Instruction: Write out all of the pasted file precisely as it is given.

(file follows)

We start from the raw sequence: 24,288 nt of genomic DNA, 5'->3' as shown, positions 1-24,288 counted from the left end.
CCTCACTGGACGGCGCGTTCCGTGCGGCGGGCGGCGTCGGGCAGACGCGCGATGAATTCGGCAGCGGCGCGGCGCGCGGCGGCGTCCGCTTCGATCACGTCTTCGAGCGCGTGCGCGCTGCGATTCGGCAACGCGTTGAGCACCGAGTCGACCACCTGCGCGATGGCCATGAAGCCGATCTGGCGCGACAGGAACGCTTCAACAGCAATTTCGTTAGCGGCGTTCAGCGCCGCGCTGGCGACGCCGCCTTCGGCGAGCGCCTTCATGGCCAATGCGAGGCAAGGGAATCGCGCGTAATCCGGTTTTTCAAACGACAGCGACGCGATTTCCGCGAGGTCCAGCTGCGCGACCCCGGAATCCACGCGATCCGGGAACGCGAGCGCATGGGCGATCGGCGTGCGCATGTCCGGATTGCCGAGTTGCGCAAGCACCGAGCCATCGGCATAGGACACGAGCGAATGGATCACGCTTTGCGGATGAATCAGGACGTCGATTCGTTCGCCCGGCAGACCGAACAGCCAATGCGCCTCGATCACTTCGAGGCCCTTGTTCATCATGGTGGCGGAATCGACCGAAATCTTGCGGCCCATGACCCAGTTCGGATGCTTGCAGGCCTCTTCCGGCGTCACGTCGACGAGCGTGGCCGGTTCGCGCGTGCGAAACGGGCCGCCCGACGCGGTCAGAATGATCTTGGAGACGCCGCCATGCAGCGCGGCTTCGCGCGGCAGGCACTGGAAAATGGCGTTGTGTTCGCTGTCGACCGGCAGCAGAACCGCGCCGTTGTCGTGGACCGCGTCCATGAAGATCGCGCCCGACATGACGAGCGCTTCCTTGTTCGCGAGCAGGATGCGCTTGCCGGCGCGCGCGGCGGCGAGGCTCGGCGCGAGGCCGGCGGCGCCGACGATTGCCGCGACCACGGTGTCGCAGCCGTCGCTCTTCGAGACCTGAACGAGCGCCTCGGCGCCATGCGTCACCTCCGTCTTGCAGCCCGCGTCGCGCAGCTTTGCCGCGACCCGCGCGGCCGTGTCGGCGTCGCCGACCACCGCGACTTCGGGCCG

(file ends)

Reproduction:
We start from the raw sequence: 24,288 nt of genomic DNA, 5'->3' as shown, positions 1-24,288 counted from the left end.
CCTCACTGGACGGCGCGTTCCGTGCGGCGGGCGGCGTCGGGCAGACGCGCGATGAATTCGGCAGCGGCGCGGCGCGCGGCGGCGTCCGCTTCGATCACGTCTTCGAGCGCGTGCGCGCTGCGATTCGGCAACGCGTTGAGCACCGAGTCGACCACCTGCGCGATGGCCATGAAGCCGATCTGGCGCGACAGGAACGCTTCAACAGCAATTTCGTTAGCGGCGTTCAGCGCCGCGCTGGCGACGCCGCCTTCGGCGAGCGCCTTCATGGCCAATGCGAGGCAAGGGAATCGCGCGTAATCCGGTTTTTCAAACGACAGCGACGCGATTTCCGCGAGGTCCAGCTGCGCGACCCCGGAATCCACGCGATCCGGGAACGCGAGCGCATGGGCGATCGGCGTGCGCATGTCCGGATTGCCGAGTTGCGCAAGCACCGAGCCATCGGCATAGGACACGAGCGAATGGATCACGCTTTGCGGATGAATCAGGACGTCGATTCGTTCGCCCGGCAGACCGAACAGCCAATGCGCCTCGATCACTTCGAGGCCCTTGTTCATCATGGTGGCGGAATCGACCGAAATCTTGCGGCCCATGACCCAGTTCGGATGCTTGCAGGCCTCTTCCGGCGTCACGTCGACGAGCGTGGCCGGTTCGCGCGTGCGAAACGGGCCGCCCGACGCGGTCAGAATGATCTTGGAGACGCCGCCATGCAGCGCGGCTTCGCGCGGCAGGCACTGGAAAATGGCGTTGTGTTCGCTGTCGACCGGCAGCAGAACCGCGCCGTTGTCGTGGACCGCGTCCATGAAGATCGCGCCCGACATGACGAGCGCTTCCTTGTTCGCGAGCAGGATGCGCTTGCCGGCGCGCGCGGCGGCGAGGCTCGGCGCGAGGCCGGCGGCGCCGACGATTGCCGCGACCACGGTGTCGCAGCCGTCGCTCTTCGAGACCTGAACGAGCGCCTCGGCGCCATGCGTCACCTCCGTCTTGCAGCCCGCGTCGCGCAGCTTTGCCGCGACCCGCGCGGCCGTGTCGGCGTCGCCGACCACCGCGACTTCGGGCCG